Myanmar’s de facto civilian leader Aung San Suu Kyi and other senior government officials were detained in military raids on Sunday, according to a party spokesperson.
A coup d’etat: Suu Kyi’s ruling party won a majority of the parliamentary seats — 396 out of 476 seats up for grabs — in November’s election, according to the Associated Press.
- The military disputed the results, claiming election fraud — allegations the state Union Election Commission rejected.
- The military announced on Monday that it was transferring power to Commander-in-Chief Senior Gen. Min Aung Hlaing and he would take control of the country for one year.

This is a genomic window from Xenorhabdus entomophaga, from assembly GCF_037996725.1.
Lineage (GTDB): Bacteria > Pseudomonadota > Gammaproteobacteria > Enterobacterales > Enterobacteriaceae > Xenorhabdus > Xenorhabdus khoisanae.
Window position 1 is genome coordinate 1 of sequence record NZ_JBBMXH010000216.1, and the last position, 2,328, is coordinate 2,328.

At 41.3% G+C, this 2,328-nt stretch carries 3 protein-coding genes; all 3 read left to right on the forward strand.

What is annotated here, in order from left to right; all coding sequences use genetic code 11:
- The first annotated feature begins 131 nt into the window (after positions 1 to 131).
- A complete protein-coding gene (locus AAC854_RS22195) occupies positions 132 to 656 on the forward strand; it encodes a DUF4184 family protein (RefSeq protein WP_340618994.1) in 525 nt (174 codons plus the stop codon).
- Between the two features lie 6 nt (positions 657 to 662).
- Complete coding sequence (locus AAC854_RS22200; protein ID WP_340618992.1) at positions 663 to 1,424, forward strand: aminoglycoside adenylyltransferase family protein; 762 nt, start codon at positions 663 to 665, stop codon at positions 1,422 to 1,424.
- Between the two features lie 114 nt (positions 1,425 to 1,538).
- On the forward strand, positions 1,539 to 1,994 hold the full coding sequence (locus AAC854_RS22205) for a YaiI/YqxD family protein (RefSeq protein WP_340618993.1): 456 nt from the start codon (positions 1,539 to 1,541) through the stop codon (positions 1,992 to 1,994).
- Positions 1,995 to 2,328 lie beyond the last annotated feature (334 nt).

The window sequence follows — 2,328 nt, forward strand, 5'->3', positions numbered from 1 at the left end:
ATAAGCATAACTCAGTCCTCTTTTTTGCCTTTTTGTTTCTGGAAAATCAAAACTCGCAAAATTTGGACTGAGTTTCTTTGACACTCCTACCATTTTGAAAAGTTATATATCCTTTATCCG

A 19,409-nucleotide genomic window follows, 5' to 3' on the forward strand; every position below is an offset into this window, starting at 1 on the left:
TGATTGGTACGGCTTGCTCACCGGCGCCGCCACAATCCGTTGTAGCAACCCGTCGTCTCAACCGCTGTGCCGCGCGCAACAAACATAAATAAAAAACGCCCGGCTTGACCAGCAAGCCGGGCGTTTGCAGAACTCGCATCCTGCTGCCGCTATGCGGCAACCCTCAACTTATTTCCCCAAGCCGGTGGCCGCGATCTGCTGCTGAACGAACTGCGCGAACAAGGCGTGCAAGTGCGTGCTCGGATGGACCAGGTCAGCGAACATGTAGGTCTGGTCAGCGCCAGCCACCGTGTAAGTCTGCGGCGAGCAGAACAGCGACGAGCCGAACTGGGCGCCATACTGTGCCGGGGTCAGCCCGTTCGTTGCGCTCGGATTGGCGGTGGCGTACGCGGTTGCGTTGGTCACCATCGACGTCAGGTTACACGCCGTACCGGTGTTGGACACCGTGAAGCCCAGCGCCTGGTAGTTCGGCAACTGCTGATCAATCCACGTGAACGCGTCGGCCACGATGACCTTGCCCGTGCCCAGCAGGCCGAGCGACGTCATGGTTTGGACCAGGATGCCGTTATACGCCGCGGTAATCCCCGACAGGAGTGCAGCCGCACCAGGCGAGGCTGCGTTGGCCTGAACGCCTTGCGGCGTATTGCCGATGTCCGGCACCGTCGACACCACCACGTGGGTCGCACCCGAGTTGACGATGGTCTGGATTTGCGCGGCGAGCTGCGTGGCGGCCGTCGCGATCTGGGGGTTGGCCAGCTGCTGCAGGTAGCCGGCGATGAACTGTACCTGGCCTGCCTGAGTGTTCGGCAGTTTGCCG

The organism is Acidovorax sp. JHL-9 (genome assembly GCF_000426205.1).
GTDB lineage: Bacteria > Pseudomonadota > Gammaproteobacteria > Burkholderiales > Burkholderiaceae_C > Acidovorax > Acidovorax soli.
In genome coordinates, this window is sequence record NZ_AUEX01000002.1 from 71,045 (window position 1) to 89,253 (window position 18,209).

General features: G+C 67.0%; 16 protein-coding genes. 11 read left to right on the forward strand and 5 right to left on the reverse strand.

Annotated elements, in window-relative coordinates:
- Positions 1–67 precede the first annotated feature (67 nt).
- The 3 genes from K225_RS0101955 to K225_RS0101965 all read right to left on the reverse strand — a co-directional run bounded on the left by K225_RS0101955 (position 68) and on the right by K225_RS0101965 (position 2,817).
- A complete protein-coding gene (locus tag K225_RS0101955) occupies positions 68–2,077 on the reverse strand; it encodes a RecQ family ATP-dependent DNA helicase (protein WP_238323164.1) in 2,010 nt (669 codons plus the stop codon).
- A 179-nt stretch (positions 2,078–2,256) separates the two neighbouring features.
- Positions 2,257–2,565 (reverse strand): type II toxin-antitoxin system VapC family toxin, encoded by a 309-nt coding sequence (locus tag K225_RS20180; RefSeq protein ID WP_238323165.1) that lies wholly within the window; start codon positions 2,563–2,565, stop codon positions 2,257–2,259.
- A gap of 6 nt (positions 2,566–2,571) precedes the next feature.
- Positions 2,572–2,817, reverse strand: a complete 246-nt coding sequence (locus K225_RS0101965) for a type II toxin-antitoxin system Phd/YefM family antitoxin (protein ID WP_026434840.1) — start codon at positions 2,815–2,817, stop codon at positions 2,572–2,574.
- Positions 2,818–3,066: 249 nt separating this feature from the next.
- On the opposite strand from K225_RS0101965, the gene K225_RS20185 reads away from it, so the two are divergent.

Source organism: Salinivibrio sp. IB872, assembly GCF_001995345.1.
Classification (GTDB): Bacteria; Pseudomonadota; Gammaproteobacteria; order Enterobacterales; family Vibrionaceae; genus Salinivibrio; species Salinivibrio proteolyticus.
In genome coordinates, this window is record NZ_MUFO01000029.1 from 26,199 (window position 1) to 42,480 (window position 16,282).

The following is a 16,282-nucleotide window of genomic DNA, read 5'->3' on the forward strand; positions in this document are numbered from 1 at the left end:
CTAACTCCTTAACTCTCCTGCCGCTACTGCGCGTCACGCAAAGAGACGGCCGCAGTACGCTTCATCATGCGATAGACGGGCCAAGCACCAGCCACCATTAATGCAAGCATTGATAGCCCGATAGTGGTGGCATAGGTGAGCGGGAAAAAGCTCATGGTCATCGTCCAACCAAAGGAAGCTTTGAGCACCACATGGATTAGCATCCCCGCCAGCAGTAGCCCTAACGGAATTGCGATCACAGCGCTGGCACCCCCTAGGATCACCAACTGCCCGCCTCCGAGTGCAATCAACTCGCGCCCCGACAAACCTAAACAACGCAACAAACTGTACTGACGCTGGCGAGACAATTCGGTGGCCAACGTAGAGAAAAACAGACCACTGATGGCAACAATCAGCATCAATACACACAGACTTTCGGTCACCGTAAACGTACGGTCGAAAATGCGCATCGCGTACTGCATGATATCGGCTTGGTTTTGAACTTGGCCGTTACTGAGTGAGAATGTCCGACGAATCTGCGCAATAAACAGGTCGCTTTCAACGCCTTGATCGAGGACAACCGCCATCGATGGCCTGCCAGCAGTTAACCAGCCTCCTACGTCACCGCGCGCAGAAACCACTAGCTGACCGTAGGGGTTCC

- In addition to politicians, human rights defenders, journalists and activists were also detained, according to the U.N. high commissioner for human rights.
- Television signals, except for military-owned Myawaddy TV, were reportedly cut throughout Myanmar, as well as phone and internet connection in the capital Naypyitaw. Passenger flights were also grounded.
Grave concern: The coup was condemned by the UN and several countries, including the U.S., Australia and Singapore, Reuters reported.
- “We call on Burmese military leaders to release all government officials and civil society leaders and respect the will of the people of Burma as expressed in democratic elections on Nov. 8,” U.S. Secretary of State Antony Blinken said in a statement.
Suu Kyi has received heavy criticism in recent years due to allegations of genocide against Myanmar’s Muslim Rohingya population.
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